How Gothic Architecture is Revolutionizing Buildings Today

How Gothic Architecture is Revolutionizing Buildings Today

As a strong, cost effective material, concrete is traditionally the material of choice for tall buildings. There is a flaw to the material, however, and that is the heft of it. Due to this, concrete requires significant mass and steel reinforcement which not only takes up space but also consumes excess materials.

image © Wiki Commons

image © Wiki Commons

After researching historic Gothic building structures, the department of architecture at ETH Zurich - a science and technology focused university in Switzerland- discovered the Roman building technique that uses a subtle arch to span spaces and flying buttresses as reinforcement on the exterior walls of Gothic cathedrals. The image above is of a Gothic cathedral where the team got their inspiration. 

The floor system is made up of large, moulded concrete modules that piece together in a similar fashion of a jig-saw puzzle. The individual pieces are designed in a lattice-like web of ribs that distributes weight across the floor.

The technique used in the Gothic era is very different than the current techniques that are used today. Current reinforced-concrete floors are made by pouring concrete over a rebar grid. When settled it the concrete makes a solid, flat slab. While this method is highly popular across the construction industry today, ETH proposes a flooring similar to one used in the Gothic era that resembles a honeycomb pattern of solid and void which unlike current methods does not require reinforcements.

When using the new honeycomb method, it is 70% lighter than conventional construction. In addition to being lighter, the company aims to make the new method space saving and cheaper which will in turn make the design more environmentally friendly.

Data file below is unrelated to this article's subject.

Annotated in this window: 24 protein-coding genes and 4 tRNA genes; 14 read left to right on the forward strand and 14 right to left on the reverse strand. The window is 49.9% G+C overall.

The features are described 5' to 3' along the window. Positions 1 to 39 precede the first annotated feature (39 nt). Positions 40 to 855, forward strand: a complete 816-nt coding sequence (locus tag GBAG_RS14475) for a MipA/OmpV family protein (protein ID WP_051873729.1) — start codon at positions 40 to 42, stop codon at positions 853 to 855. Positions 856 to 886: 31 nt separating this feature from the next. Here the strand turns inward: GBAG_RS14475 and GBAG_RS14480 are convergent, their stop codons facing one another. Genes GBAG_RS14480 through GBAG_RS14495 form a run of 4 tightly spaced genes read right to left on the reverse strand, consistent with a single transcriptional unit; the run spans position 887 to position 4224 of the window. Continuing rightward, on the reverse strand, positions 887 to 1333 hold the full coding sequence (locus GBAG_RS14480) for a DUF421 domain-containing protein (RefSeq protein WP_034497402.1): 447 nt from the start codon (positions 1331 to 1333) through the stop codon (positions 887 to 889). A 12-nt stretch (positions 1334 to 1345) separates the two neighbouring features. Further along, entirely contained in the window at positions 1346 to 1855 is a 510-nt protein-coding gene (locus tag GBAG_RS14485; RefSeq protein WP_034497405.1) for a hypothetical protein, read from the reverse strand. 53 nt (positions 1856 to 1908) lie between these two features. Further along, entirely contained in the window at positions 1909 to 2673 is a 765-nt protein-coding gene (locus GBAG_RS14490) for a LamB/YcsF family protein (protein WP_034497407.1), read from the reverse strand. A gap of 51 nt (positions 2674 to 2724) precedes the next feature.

While the design is currently still in the experimental stage, it looks promising for use in the future. According to Co.Design, the ETH Zurich's stress tests revealed that the floor structure could support more than 2.5 times the weight that Swiss building codes require. According to a release from the University,  the researchers are planning to use the system to build a two-story guest house in order to understand the viability of the design.

Since the concrete manufacturing industry has significant environmental impacts, including huge amounts of carbon emissions, the success of this design will prove to be a large leap towards a more environmentally friendly future.


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Source: CoDesign Cover Photo: TomAlt

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